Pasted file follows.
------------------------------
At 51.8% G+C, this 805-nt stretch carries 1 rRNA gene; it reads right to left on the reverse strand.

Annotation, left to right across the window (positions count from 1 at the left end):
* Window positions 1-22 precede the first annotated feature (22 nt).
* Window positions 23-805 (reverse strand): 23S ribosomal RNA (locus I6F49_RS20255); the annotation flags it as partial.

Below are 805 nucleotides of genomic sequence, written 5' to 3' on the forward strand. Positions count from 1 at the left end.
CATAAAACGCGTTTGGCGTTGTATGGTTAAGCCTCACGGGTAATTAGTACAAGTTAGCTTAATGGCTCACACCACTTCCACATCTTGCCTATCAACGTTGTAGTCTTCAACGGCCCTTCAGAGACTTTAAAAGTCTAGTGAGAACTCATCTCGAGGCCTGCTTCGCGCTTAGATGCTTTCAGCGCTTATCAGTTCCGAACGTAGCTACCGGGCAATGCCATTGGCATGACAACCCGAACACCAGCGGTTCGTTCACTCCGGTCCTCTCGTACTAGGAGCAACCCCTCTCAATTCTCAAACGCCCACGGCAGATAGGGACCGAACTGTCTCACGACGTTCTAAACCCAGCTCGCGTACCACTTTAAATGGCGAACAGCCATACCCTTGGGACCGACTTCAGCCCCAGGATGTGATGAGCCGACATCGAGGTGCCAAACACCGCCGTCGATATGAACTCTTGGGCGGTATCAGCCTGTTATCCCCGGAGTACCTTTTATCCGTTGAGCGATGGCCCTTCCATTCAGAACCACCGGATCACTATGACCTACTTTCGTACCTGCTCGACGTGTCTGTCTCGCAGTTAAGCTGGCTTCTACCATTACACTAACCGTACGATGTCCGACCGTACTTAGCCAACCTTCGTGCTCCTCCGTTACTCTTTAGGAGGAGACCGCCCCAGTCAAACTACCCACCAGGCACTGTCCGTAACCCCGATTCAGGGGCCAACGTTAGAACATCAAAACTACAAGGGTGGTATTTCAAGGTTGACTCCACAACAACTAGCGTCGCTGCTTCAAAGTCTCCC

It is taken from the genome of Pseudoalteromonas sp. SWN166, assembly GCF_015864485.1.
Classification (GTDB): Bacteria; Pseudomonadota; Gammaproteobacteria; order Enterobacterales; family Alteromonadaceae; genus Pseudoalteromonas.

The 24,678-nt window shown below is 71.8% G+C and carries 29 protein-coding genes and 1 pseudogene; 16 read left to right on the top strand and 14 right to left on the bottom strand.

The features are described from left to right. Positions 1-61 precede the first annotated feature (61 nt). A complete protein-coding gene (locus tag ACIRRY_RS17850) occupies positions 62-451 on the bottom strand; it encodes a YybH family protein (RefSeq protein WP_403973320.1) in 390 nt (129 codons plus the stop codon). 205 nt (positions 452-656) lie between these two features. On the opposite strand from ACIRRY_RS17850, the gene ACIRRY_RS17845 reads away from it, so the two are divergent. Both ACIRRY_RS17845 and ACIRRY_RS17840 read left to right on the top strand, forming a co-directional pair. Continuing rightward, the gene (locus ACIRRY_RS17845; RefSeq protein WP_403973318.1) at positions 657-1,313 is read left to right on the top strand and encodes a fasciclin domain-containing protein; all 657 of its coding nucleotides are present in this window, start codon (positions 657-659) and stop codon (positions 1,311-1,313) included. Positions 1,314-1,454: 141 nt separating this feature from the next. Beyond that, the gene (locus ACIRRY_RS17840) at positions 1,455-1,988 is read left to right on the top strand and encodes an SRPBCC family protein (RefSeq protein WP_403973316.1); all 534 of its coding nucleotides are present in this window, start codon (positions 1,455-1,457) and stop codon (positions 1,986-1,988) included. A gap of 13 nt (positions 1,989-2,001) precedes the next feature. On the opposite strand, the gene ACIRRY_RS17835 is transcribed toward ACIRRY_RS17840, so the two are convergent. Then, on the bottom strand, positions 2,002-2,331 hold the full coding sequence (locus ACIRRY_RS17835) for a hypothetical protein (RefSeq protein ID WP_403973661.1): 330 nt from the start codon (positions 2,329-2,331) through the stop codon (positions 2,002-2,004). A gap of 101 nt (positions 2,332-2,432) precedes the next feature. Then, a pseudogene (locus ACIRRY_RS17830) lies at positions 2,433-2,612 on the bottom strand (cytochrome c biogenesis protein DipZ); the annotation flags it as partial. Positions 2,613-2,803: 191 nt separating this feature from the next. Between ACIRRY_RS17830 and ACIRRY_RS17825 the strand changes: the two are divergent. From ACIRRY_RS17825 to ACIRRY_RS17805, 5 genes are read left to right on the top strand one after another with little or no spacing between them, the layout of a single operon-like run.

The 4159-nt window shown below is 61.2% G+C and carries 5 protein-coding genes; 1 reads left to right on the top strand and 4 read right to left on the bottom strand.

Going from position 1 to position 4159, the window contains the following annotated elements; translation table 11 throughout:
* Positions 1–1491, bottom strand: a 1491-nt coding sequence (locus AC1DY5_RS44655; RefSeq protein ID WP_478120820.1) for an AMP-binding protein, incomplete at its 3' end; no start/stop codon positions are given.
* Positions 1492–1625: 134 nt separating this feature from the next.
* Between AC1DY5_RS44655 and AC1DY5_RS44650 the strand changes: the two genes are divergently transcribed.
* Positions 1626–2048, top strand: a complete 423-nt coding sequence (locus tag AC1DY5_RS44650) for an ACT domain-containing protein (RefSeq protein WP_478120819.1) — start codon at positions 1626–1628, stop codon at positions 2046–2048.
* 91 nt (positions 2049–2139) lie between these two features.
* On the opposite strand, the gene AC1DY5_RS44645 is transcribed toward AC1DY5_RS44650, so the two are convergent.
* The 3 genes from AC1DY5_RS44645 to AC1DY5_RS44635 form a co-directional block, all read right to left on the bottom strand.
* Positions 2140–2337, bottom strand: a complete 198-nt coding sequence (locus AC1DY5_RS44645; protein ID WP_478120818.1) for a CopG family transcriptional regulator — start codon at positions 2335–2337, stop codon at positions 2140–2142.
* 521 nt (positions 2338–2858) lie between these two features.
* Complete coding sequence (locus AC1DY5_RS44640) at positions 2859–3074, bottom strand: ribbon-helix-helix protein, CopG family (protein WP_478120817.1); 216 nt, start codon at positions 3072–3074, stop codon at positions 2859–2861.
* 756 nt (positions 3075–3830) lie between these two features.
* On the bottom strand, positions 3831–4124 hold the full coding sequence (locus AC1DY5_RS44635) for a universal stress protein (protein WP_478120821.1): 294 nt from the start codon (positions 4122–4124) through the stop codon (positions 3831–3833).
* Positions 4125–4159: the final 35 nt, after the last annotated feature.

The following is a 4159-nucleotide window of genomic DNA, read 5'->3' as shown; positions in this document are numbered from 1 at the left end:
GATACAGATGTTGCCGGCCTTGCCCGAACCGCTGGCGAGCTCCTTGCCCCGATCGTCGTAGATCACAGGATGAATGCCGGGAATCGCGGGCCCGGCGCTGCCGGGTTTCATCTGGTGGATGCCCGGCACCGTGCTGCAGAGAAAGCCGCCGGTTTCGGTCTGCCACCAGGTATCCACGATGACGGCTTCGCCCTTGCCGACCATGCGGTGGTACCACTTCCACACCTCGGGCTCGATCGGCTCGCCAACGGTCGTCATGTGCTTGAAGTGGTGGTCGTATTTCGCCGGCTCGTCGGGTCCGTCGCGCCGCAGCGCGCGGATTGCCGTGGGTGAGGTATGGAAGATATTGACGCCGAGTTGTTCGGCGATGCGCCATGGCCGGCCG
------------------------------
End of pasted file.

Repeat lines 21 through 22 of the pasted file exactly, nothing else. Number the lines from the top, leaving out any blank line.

* 521 nt (positions 2338–2858) lie between these two features.
* Complete coding sequence (locus AC1DY5_RS44640) at positions 2859–3074, bottom strand: ribbon-helix-helix protein, CopG family (protein WP_478120817.1); 216 nt, start codon at positions 3072–3074, stop codon at positions 2859–2861.